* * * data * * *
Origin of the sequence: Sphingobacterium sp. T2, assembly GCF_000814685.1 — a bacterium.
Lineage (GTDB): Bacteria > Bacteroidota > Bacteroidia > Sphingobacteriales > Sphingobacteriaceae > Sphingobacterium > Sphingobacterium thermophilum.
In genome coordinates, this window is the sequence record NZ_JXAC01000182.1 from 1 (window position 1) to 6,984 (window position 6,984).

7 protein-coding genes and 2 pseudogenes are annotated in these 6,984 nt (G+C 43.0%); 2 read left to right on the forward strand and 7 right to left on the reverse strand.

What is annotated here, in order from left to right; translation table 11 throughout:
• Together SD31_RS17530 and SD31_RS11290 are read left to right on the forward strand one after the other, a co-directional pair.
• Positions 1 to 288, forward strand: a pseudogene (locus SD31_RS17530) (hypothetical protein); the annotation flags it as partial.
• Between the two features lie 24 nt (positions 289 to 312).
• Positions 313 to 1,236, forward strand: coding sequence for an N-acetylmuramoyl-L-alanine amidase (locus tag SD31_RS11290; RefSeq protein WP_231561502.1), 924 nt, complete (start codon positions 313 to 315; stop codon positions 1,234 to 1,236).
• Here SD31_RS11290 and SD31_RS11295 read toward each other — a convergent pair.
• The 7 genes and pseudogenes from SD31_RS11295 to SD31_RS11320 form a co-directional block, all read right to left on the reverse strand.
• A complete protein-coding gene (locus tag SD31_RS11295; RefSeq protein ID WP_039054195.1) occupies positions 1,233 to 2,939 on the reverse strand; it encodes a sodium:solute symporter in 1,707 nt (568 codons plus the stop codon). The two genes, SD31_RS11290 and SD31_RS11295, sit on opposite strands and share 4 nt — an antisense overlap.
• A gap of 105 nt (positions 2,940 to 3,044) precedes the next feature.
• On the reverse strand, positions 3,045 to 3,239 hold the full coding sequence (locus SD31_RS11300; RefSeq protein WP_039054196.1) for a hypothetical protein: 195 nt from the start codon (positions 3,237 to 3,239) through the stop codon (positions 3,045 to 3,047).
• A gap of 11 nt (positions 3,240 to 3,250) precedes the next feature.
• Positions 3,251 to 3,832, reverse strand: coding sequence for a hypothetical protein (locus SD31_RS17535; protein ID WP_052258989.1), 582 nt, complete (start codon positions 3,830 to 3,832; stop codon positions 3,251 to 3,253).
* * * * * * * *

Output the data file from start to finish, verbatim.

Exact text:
Origin of the sequence: Sphingobacterium sp. T2, assembly GCF_000814685.1 — a bacterium.
Lineage (GTDB): Bacteria > Bacteroidota > Bacteroidia > Sphingobacteriales > Sphingobacteriaceae > Sphingobacterium > Sphingobacterium thermophilum.
In genome coordinates, this window is the sequence record NZ_JXAC01000182.1 from 1 (window position 1) to 6,984 (window position 6,984).

7 protein-coding genes and 2 pseudogenes are annotated in these 6,984 nt (G+C 43.0%); 2 read left to right on the forward strand and 7 right to left on the reverse strand.

What is annotated here, in order from left to right; translation table 11 throughout:
• Together SD31_RS17530 and SD31_RS11290 are read left to right on the forward strand one after the other, a co-directional pair.
• Positions 1 to 288, forward strand: a pseudogene (locus SD31_RS17530) (hypothetical protein); the annotation flags it as partial.
• Between the two features lie 24 nt (positions 289 to 312).
• Positions 313 to 1,236, forward strand: coding sequence for an N-acetylmuramoyl-L-alanine amidase (locus tag SD31_RS11290; RefSeq protein WP_231561502.1), 924 nt, complete (start codon positions 313 to 315; stop codon positions 1,234 to 1,236).
• Here SD31_RS11290 and SD31_RS11295 read toward each other — a convergent pair.
• The 7 genes and pseudogenes from SD31_RS11295 to SD31_RS11320 form a co-directional block, all read right to left on the reverse strand.
• A complete protein-coding gene (locus tag SD31_RS11295; RefSeq protein ID WP_039054195.1) occupies positions 1,233 to 2,939 on the reverse strand; it encodes a sodium:solute symporter in 1,707 nt (568 codons plus the stop codon). The two genes, SD31_RS11290 and SD31_RS11295, sit on opposite strands and share 4 nt — an antisense overlap.
• A gap of 105 nt (positions 2,940 to 3,044) precedes the next feature.
• On the reverse strand, positions 3,045 to 3,239 hold the full coding sequence (locus SD31_RS11300; RefSeq protein WP_039054196.1) for a hypothetical protein: 195 nt from the start codon (positions 3,237 to 3,239) through the stop codon (positions 3,045 to 3,047).
• A gap of 11 nt (positions 3,240 to 3,250) precedes the next feature.
• Positions 3,251 to 3,832, reverse strand: coding sequence for a hypothetical protein (locus SD31_RS17535; protein ID WP_052258989.1), 582 nt, complete (start codon positions 3,830 to 3,832; stop codon positions 3,251 to 3,253).